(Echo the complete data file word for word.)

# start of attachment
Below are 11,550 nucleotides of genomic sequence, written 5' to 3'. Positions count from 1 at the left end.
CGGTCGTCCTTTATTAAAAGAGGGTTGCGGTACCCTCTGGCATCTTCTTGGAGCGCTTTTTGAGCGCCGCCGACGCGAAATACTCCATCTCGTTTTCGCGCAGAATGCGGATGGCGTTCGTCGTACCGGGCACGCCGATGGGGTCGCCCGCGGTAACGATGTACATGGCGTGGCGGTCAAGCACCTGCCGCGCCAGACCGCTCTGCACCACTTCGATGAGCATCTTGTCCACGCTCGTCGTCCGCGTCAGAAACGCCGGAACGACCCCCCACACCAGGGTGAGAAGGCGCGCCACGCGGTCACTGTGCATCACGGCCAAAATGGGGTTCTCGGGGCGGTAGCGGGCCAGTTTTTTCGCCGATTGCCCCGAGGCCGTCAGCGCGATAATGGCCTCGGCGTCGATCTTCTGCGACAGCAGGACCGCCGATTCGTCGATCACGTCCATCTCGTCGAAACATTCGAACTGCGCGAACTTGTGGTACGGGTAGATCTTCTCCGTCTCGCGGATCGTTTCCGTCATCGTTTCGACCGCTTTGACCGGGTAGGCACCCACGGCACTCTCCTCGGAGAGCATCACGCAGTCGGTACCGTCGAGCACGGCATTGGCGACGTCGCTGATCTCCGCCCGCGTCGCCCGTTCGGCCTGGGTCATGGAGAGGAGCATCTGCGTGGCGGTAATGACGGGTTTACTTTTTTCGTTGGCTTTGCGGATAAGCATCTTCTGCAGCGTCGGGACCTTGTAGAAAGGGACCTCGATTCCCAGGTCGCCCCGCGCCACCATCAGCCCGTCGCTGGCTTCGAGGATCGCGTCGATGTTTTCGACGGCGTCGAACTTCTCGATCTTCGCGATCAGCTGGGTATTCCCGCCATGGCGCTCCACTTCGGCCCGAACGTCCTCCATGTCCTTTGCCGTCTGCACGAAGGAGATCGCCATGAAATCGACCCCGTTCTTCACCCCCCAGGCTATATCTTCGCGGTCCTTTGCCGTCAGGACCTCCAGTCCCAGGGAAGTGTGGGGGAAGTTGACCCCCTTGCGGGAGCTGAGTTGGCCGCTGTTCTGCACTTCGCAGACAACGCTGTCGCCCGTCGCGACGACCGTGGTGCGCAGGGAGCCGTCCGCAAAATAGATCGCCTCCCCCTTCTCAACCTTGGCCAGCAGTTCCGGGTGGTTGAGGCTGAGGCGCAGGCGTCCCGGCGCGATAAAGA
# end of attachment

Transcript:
Below are 11,550 nucleotides of genomic sequence, written 5' to 3'. Positions count from 1 at the left end.
CGGTCGTCCTTTATTAAAAGAGGGTTGCGGTACCCTCTGGCATCTTCTTGGAGCGCTTTTTGAGCGCCGCCGACGCGAAATACTCCATCTCGTTTTCGCGCAGAATGCGGATGGCGTTCGTCGTACCGGGCACGCCGATGGGGTCGCCCGCGGTAACGATGTACATGGCGTGGCGGTCAAGCACCTGCCGCGCCAGACCGCTCTGCACCACTTCGATGAGCATCTTGTCCACGCTCGTCGTCCGCGTCAGAAACGCCGGAACGACCCCCCACACCAGGGTGAGAAGGCGCGCCACGCGGTCACTGTGCATCACGGCCAAAATGGGGTTCTCGGGGCGGTAGCGGGCCAGTTTTTTCGCCGATTGCCCCGAGGCCGTCAGCGCGATAATGGCCTCGGCGTCGATCTTCTGCGACAGCAGGACCGCCGATTCGTCGATCACGTCCATCTCGTCGAAACATTCGAACTGCGCGAACTTGTGGTACGGGTAGATCTTCTCCGTCTCGCGGATCGTTTCCGTCATCGTTTCGACCGCTTTGACCGGGTAGGCACCCACGGCACTCTCCTCGGAGAGCATCACGCAGTCGGTACCGTCGAGCACGGCATTGGCGACGTCGCTGATCTCCGCCCGCGTCGCCCGTTCGGCCTGGGTCATGGAGAGGAGCATCTGCGTGGCGGTAATGACGGGTTTACTTTTTTCGTTGGCTTTGCGGATAAGCATCTTCTGCAGCGTCGGGACCTTGTAGAAAGGGACCTCGATTCCCAGGTCGCCCCGCGCCACCATCAGCCCGTCGCTGGCTTCGAGGATCGCGTCGATGTTTTCGACGGCGTCGAACTTCTCGATCTTCGCGATCAGCTGGGTATTCCCGCCATGGCGCTCCACTTCGGCCCGAACGTCCTCCATGTCCTTTGCCGTCTGCACGAAGGAGATCGCCATGAAATCGACCCCGTTCTTCACCCCCCAGGCTATATCTTCGCGGTCCTTTGCCGTCAGGACCTCCAGTCCCAGGGAAGTGTGGGGGAAGTTGACCCCCTTGCGGGAGCTGAGTTGGCCGCTGTTCTGCACTTCGCAGACAACGCTGTCGCCCGTCGCGACGACCGTGGTGCGCAGGGAGCCGTCCGCAAAATAGATCGCCTCCCCCTTCTCAACCTTGGCCAGCAGTTCCGGGTGGTTGAGGCTGAGGCGCAGGCGTCCCGGCGCGATAAAGA